Converting human readable date to a unix timestamp

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Timelib.h is not out of date.

//time_make_and_add
#include "TimeLib.h"

tmElements_t te;  //Time elements structure
time_t unixTime; // a time stamp

void setup() {
  Serial.begin(9600);
   // new internal clock setting.
  // convert a date and time into unix time, offset 1970
  te.Second = 0;
  te.Hour = 23; //11 pm
  te.Minute = 0;
  te.Day = 1;
  te.Month = 1;
  te.Year = 2017 - 1970; //Y2K, in seconds = 946684800UL
  unixTime =  makeTime(te);
  Serial.print("Example 1/1/2017 23:00 unixTime = ");
  Serial.println(unixTime);
  setTime(unixTime); //set the current time to the above entered
  Serial.print("now() = ");
  Serial.println(now());
  // print as date_time
  print_date_time();
  // add
  unixTime += 7200UL; //add 2 hours
  setTime(unixTime);
  Serial.println("After adding 2 hours");
  Serial.print("now() = ");
  Serial.println(now());
  print_date_time();
}
void print_date_time() { //easy way to print date and time
  char buf[40];
  sprintf(buf, "%02d/%02d/%4d %02d:%02d:%02d", day(), month(), year(), hour(), minute(), second());
  Serial.println(buf);
}

void loop() {}

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The code I posted works correctly. Your correction doesn’t make sense, because it is not clear what “format” you are referring to. In Arduino TimeLib.h, days of month, days of week and months are counted starting from 1.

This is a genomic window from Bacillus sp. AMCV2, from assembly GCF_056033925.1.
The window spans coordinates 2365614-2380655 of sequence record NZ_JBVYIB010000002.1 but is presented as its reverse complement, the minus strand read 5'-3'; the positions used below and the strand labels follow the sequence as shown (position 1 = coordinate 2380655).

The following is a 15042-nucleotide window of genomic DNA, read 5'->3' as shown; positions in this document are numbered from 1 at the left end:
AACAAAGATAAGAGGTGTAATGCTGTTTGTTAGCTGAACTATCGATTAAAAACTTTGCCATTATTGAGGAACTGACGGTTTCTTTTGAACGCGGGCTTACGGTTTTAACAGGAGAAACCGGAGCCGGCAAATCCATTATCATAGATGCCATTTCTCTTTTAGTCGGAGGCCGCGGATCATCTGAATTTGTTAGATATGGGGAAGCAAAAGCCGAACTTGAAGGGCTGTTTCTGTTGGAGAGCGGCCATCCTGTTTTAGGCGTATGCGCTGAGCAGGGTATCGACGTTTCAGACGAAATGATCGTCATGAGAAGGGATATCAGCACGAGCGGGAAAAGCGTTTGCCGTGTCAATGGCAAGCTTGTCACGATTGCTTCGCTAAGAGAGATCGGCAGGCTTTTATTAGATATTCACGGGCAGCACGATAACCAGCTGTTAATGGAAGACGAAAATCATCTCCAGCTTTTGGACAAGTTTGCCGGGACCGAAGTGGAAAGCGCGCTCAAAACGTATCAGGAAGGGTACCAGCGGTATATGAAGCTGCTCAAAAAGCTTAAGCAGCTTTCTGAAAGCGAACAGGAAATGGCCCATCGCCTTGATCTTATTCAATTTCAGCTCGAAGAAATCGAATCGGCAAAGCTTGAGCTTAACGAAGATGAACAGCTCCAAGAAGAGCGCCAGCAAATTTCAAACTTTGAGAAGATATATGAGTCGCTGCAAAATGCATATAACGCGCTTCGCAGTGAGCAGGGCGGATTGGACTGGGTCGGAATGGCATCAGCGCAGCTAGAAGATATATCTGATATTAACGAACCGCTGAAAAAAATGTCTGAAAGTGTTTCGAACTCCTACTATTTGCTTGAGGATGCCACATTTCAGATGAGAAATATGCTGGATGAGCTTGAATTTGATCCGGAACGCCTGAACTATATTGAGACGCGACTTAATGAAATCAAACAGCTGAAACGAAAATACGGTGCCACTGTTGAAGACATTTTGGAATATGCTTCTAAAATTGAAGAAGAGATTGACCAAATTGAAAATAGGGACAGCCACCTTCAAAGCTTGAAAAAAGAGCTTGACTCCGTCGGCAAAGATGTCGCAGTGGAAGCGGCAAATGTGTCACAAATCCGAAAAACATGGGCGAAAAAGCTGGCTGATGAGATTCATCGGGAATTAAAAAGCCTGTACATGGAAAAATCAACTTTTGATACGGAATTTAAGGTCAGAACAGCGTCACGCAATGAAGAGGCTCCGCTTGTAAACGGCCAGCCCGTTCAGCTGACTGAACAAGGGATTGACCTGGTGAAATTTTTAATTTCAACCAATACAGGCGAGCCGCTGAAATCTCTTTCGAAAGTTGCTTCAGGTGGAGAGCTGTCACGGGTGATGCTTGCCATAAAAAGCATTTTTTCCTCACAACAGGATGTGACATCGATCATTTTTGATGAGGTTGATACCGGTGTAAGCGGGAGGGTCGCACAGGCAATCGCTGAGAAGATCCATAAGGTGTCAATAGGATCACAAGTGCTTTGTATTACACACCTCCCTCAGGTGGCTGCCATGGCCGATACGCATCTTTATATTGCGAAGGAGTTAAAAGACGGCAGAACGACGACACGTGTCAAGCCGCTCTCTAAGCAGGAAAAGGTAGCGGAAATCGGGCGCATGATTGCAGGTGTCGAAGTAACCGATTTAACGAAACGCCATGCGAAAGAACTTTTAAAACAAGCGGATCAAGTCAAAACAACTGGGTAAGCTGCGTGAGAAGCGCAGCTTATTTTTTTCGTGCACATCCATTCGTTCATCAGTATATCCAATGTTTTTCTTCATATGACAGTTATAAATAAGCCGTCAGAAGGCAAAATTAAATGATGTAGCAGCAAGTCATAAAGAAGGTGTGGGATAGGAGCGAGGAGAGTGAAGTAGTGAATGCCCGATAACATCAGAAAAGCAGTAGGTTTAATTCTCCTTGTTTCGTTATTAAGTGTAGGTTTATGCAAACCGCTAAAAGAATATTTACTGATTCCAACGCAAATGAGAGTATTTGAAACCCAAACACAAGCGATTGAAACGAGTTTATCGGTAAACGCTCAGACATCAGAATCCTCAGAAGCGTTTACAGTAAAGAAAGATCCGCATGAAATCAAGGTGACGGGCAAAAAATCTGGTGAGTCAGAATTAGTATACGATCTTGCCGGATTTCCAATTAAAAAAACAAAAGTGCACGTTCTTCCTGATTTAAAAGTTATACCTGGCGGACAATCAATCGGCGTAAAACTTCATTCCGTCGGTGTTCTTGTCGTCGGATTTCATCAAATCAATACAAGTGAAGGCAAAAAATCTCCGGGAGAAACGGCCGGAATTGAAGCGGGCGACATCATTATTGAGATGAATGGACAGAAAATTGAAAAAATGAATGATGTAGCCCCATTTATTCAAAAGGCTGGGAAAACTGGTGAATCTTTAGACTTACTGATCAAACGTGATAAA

From the library docs:

The functions available in the library include

hour(); // the hour now (0-23)
minute(); // the minute now (0-59)
second(); // the second now (0-59)
day(); // the day now (1-31)
weekday(); // day of the week (1-7), Sunday is day 1
month(); // the month now (1-12)
year(); // the full four digit year: (2009, 2010 etc)

This code does what you asked:

#include <TimeLib.h>

void setup() {
  // put your setup code here, to run once:
  Serial.begin(9600);

  time_t t = 1572214235; //unix timestamp
  setTime(t);
  Serial.print("Date: ");
  Serial.print(day());
  Serial.print("/");
  Serial.print(month());
  Serial.print("/");
  Serial.print(year());
  Serial.print(" ");
  Serial.print(hour());
   Serial.print(":");
  Serial.print(minute());
 Serial.print(":");
  Serial.println(second()); //prints Date: 27/10/2019 22:10:35
}

void loop() {
  // put your main code here, to run repeatedly:
}

the problem with your code @jremington is, that it sets the system's time, which is not desired

the snippets on Stack Exchange in the 7 answers of which two are my, show different options and variations how to convert time from string

adrianTNT uses the C time structure and functions and there the month is count from 0

the problem with your code @jremington is, that it sets the system’s time, which is not desired

It does exactly what the OP asked, and the OP stated no such preference regarding the system time.

I desired to use TimeLib.h, where the months start with 1, and to set the system time. So, there is no problem with the posted code.